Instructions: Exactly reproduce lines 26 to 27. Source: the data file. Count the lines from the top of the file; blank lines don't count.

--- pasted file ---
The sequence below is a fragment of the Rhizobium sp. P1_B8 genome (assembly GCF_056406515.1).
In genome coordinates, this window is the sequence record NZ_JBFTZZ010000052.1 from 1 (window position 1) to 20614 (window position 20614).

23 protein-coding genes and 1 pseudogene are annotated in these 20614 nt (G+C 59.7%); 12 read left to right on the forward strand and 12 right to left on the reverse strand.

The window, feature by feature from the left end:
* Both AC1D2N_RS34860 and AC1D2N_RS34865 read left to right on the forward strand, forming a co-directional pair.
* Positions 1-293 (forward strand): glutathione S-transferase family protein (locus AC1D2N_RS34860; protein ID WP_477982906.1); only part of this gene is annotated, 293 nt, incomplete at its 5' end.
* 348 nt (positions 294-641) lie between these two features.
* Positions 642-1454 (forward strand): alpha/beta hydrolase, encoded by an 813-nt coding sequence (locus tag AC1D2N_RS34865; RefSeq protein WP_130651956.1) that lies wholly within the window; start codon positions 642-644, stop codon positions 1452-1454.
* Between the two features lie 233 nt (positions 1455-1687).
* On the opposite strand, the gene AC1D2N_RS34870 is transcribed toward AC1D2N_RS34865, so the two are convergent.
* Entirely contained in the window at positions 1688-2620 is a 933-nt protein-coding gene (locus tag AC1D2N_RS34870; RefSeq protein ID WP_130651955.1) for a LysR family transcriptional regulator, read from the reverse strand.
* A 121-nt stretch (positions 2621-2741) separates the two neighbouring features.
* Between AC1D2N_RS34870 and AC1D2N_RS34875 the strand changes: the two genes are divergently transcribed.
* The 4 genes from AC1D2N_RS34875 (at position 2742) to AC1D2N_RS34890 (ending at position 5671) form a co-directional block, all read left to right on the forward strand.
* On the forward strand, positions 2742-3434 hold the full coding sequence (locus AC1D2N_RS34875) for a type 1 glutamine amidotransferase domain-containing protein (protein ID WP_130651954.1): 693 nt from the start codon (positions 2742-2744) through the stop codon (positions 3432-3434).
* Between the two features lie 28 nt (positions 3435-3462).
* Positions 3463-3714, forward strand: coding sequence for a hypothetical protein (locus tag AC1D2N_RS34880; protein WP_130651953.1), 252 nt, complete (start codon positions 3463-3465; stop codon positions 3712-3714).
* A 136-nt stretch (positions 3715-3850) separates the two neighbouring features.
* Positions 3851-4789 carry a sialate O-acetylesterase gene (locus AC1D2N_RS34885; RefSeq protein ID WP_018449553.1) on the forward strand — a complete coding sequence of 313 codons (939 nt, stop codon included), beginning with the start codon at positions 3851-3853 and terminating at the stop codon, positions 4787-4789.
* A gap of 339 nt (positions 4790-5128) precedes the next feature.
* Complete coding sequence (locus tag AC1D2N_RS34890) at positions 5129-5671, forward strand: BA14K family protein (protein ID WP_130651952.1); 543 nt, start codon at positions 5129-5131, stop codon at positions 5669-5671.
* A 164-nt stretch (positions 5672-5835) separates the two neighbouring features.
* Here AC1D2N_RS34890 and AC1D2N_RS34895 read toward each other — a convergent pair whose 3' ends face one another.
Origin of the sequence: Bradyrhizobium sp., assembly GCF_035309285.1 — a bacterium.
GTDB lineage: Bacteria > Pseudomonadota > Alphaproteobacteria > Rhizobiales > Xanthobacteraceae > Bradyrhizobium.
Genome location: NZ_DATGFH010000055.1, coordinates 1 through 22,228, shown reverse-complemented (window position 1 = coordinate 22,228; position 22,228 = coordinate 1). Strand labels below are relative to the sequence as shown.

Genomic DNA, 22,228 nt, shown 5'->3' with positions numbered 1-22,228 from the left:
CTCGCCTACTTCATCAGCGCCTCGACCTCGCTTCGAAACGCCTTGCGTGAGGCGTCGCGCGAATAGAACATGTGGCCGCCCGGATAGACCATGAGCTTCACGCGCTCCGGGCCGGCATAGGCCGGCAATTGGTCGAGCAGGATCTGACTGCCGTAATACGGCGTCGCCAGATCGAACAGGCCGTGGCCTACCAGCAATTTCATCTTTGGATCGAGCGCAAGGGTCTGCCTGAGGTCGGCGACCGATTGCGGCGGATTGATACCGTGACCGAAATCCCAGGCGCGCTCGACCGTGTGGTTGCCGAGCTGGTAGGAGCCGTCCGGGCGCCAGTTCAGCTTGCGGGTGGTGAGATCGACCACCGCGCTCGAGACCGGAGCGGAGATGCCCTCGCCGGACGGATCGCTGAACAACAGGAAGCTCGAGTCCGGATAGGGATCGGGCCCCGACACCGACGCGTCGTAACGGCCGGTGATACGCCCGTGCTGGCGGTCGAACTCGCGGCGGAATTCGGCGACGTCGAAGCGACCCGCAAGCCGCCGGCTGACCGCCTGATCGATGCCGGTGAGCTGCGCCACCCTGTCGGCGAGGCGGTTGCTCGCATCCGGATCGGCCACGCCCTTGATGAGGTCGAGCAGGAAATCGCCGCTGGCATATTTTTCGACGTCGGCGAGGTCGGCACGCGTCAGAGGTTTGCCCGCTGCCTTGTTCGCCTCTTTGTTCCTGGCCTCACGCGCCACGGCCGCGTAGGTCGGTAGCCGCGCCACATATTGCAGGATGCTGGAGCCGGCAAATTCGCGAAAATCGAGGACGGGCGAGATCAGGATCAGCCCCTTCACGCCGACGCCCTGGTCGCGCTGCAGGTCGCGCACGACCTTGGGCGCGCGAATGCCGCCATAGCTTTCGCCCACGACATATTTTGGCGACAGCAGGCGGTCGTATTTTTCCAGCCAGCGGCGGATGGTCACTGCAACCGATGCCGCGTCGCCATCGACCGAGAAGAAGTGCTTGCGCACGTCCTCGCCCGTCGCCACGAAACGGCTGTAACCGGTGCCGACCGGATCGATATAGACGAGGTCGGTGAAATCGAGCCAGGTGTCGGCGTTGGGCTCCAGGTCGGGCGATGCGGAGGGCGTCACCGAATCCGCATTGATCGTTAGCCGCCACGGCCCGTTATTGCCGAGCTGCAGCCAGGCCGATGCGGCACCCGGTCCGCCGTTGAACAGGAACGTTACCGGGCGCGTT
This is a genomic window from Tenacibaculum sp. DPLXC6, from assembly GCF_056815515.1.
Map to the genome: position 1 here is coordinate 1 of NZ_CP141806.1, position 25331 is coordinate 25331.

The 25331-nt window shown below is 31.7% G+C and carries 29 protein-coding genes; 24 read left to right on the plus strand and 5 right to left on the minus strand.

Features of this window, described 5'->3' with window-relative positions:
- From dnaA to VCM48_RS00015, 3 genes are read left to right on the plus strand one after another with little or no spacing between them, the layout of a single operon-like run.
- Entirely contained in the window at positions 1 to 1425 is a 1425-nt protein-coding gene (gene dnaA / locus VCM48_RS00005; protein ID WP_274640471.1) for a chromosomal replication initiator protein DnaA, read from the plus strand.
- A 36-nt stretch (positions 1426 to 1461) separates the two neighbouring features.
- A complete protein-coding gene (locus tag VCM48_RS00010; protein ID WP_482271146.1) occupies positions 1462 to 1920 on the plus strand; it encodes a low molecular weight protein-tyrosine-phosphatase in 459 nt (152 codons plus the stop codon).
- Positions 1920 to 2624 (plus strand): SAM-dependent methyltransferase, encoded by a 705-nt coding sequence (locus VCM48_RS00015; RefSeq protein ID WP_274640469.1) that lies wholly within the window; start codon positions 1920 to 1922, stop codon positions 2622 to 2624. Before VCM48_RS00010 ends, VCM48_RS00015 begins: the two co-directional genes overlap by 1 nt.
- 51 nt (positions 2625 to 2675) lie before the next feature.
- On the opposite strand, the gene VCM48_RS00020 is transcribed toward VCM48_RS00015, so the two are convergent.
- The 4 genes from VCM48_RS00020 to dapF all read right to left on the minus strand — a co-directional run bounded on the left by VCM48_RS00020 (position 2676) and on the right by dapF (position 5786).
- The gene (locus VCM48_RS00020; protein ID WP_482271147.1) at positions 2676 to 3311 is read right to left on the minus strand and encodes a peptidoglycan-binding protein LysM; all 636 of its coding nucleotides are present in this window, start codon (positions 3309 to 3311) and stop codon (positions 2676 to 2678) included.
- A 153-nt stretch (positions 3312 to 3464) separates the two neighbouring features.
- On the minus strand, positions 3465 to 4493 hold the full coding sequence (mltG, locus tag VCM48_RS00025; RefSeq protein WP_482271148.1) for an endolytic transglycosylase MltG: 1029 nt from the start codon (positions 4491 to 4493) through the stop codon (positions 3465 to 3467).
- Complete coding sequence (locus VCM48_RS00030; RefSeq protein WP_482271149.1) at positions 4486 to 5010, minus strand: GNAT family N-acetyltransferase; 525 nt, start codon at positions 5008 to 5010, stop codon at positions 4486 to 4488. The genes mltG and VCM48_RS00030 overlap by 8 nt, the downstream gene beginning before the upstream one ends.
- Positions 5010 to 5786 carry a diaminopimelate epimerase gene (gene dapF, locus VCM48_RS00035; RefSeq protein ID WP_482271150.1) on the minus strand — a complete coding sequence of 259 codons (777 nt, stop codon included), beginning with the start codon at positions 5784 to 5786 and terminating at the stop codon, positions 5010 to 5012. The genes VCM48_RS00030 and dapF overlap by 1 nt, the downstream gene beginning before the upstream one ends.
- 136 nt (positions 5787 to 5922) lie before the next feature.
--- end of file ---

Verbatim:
Genome location: NZ_DATGFH010000055.1, coordinates 1 through 22,228, shown reverse-complemented (window position 1 = coordinate 22,228; position 22,228 = coordinate 1). Strand labels below are relative to the sequence as shown.

Genomic DNA, 22,228 nt, shown 5'->3' with positions numbered 1-22,228 from the left: